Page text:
MOROCCO – National Council of Human Rights (CNDH) calls for abortion law reform following Hajar Raissouni case

In a memorandum to the Government and Parliament of Morocco, the National Council of Human Rights (CNDH) is clearly in favour of changing certain provisions of the Moroccan Penal Code, in general making abortion legal on wider grounds but also changing Articles 449 to 452, which call for imprisonment for illegal abortion. The memorandum insists that the law take into account the “psychological and social security” of the woman, as well as the safety of her health. For the CNDH, these reasons justify the right to abortion in the first three months of pregnancy. They add: “A woman suffering from mental disorders has the right to have an abortion without the authorisation of the husband though, of course, under the control of the family judge”.

They also oppose the criminalisation of non-marital sex and call for the decriminalisation of consensual sexual relations between adults and reject the criminalisation of homosexuality. In short, the Council chaired by Fatima Bouayach recommends the deletion of Articles 489 to 493.

These recommendations arose after Hajar Raissouni was pardoned by the King.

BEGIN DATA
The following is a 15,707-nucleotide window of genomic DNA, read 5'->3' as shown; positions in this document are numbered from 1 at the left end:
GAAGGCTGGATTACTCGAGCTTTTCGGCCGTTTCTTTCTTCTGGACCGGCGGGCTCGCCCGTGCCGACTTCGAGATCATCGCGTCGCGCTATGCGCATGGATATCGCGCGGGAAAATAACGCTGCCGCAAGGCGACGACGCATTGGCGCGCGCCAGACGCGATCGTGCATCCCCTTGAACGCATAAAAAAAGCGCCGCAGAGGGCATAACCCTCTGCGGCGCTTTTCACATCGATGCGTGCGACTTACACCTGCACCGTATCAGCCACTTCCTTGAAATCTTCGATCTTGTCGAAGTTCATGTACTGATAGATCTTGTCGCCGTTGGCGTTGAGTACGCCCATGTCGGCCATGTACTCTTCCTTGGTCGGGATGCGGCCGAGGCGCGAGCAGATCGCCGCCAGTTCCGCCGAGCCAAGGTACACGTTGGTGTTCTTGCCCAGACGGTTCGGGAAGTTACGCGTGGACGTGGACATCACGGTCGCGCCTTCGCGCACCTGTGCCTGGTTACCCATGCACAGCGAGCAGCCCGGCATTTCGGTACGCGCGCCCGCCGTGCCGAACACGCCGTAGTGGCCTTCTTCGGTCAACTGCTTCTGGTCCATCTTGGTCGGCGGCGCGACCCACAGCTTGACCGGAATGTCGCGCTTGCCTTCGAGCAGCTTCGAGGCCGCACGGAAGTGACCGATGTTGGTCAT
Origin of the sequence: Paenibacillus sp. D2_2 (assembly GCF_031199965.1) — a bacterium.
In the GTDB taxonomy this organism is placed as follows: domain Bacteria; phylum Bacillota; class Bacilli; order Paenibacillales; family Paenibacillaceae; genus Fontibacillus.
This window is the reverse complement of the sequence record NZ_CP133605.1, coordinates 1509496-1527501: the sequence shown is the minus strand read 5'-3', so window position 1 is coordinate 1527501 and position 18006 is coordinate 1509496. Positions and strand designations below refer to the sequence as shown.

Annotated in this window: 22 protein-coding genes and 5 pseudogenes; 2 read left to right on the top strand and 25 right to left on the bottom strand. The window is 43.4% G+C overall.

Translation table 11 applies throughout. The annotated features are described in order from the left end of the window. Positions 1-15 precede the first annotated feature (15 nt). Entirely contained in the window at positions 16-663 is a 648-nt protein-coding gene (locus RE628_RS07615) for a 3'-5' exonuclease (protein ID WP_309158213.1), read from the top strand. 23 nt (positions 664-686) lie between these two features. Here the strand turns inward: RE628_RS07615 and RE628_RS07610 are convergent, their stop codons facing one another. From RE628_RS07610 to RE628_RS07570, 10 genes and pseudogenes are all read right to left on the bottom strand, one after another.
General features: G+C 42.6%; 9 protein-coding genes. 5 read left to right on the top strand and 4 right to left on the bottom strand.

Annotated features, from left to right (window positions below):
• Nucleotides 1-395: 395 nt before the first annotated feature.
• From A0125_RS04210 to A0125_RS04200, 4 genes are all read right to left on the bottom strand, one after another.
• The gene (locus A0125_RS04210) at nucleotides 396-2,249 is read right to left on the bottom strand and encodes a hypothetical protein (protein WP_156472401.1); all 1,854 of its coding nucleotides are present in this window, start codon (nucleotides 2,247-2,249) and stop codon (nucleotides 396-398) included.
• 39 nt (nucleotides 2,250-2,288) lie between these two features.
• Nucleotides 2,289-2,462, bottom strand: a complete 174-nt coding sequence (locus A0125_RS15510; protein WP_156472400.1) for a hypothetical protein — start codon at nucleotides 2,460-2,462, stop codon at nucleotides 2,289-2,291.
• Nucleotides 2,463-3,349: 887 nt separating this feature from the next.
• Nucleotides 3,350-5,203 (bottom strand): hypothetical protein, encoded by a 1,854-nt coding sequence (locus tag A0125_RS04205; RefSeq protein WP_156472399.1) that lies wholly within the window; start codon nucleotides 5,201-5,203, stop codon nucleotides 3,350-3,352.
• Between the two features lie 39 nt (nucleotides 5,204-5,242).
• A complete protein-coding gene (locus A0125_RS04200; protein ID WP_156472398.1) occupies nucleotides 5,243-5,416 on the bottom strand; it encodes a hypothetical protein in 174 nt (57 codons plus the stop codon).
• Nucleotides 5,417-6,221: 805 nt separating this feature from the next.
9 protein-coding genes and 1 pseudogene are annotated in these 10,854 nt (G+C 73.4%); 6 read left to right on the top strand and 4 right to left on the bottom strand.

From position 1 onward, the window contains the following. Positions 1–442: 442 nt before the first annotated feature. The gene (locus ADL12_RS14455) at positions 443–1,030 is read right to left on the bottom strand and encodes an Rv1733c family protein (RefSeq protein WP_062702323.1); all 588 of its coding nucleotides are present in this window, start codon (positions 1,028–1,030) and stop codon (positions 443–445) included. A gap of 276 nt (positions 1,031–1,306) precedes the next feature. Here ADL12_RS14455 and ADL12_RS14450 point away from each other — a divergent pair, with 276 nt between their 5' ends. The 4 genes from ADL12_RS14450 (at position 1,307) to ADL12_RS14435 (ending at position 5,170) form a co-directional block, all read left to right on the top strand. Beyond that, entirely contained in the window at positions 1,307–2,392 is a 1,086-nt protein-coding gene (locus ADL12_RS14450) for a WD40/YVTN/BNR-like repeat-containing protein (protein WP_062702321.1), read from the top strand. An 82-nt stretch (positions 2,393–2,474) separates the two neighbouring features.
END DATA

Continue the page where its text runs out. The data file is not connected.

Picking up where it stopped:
As regards marital rape, responding to the demands of a large part of the feminist movement, the CNDH also calls for a new article in the next version of the Penal Code, incriminating marital rape because marriage does not force a wife of to have sexual relations with her husband.

The head of the government, El Othmani, responded three days later by saying he is opposed to any relaunch of the debate on the issue of abortion at a meeting of the Justice and Development Party (PJD). Nor does he wish to deny what has already been agreed. “There was a national debate in 2015 on the issue of abortion. HM King Mohammed VI validated the recommendations of a special commission that led the dialogue. His recommendations were, moreover, included in the draft reform of the Penal Code.” He added, however: “Our position is clear on issues that do not respect the national constants. We will remain categorical about everything related to the Islamic referential. Hard to go back after finding a compromise.”

Whatever his meaning in these last lines, the special commission’s recommendations have not been implemented in law or practice. SOURCES:, by Mohammed Hamza Hachlaf, 1 November 2019 ;, 4 November 2019 (les deux en français)